The French Bulldog has enjoyed a long history as a companion dog. Created in England to be a miniature Bulldog, they accompanied English lacemakers to France, where they acquired their “Frenchie” moniker.
Although this is a purebred dog breed, you may find them in shelters and rescues.
Besides being companions, they once served as excellent ratters, but today their job focuses on being fabulous family friends and show dogs. Even apartment dwellers and first-time pet parents will love this affectionate breed.
We recommend this carrier for traveling with your small French Bulldog. You should also pick up this dog brush and massager for your short-haired pup!
See below for complete list of dog breed traits and facts about French Bulldogs!
More About This Breed
Bat-eared but oddly beautiful, the French Bulldog has a unique appeal. Aesthetically, other breeds undeniably are more glamorous and showier, but beauty is in the eye of the beholder and what many behold in the French Bulldog are the attributes that make this breed one of the best companion dogs in the world today.
The French Bulldog is small but substantial in build with a powerful muscular body. He sports a short easy-care coat to accompany his easygoing personality. The Frenchie likes to play, but he also enjoys spending his days relaxing on the sofa.
That love of play and relaxed attitude carry over into their training sessions. French Bulldogs are intelligent, and training them is easy as long as you make it seem like a game and keep it fun. They are free thinkers and are not an ideal breed for competing in obedience or agility although some have risen to the challenge. This freethinking approach can also lead to a stubborn nature, and if they decide to dig in their heels there is no budging them.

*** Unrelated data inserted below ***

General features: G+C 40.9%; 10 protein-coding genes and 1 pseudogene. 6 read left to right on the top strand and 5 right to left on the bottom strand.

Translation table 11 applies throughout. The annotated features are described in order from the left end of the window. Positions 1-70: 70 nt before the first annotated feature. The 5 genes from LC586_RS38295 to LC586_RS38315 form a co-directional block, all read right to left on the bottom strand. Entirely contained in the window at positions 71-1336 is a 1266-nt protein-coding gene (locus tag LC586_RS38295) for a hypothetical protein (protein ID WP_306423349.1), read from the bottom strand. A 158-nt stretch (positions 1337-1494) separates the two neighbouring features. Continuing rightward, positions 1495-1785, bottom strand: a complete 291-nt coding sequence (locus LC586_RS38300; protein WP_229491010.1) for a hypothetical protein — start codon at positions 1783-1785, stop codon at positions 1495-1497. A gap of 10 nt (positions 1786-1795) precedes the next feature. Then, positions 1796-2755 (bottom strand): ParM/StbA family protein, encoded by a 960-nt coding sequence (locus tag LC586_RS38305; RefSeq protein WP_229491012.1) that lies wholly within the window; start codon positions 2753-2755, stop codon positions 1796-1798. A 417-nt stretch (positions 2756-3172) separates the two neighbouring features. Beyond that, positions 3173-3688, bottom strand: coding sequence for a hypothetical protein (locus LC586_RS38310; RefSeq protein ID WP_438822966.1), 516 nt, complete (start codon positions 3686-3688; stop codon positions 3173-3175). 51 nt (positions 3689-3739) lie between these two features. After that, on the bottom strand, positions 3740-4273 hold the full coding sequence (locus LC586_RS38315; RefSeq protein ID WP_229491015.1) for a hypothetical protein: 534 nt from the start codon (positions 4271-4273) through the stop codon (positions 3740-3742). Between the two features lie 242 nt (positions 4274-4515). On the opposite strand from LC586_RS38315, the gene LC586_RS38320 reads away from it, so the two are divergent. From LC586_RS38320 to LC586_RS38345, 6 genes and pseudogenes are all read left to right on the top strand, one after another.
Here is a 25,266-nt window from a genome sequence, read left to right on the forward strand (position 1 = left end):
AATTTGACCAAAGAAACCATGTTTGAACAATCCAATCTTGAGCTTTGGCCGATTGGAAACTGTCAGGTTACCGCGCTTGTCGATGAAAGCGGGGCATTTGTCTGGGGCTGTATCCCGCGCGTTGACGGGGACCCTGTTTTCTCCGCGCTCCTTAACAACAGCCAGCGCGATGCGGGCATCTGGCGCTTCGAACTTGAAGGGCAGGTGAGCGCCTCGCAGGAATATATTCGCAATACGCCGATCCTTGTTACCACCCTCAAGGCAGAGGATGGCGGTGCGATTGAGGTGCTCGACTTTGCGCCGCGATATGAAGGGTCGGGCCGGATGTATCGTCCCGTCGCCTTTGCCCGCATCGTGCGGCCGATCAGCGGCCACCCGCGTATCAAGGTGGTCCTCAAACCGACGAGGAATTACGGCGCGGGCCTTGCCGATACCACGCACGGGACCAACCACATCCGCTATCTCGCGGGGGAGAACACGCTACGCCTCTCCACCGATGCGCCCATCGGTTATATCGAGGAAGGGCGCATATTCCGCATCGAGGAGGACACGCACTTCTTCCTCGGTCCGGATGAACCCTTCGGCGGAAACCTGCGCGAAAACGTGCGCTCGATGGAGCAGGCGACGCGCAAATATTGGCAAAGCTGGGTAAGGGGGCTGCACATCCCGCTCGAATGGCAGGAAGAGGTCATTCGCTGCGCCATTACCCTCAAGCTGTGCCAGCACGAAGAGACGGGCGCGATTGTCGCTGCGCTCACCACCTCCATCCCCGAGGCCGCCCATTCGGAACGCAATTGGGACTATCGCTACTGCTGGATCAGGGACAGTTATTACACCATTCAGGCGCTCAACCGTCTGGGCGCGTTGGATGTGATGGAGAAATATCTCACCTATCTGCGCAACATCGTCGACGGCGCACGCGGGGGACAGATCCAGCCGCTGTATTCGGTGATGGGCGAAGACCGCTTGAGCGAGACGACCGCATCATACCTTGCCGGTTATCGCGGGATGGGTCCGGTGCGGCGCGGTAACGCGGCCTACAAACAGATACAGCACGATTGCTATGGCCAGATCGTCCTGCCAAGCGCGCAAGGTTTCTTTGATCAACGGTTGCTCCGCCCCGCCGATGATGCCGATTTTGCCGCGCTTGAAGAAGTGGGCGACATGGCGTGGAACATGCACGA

Frenchies are loving companions who thrive on human contact. If you want an outdoor dog who can be left alone for long periods, the Frenchie is not the breed for you. This is a dog who enjoys lavishing love on his human companions as much as he loves the same treatment in return. They generally get along well with everyone, including children. They can, however, be territorial and possessive of their people, especially in the presence of other dogs. Socialization is a must for this breed, but with their easy companionship this is an enjoyable task.
With a nature that is both humorous and mischievous, the French Bulldog needs to live with someone who is consistent, firm, and patient with all the antics and idiosyncrasies that make him both frustrating and delightful.
French Bulldogs make excellent watchdogs and will alert their people to approaching strangers, but it’s not their style to bark without cause. They can be protective of their home and family and some will try to defend both with their life.
French Bulldogs do not need a lot of room and do very well in apartments or small dwellings. A couple of 15-minute walks per day should keep them from becoming overweight. Keep the Frenchie in cool, comfortable surroundings. He’s susceptible to heat exhaustion and needs an air-conditioned environment. This is not a dog who can stay outside on a hot day.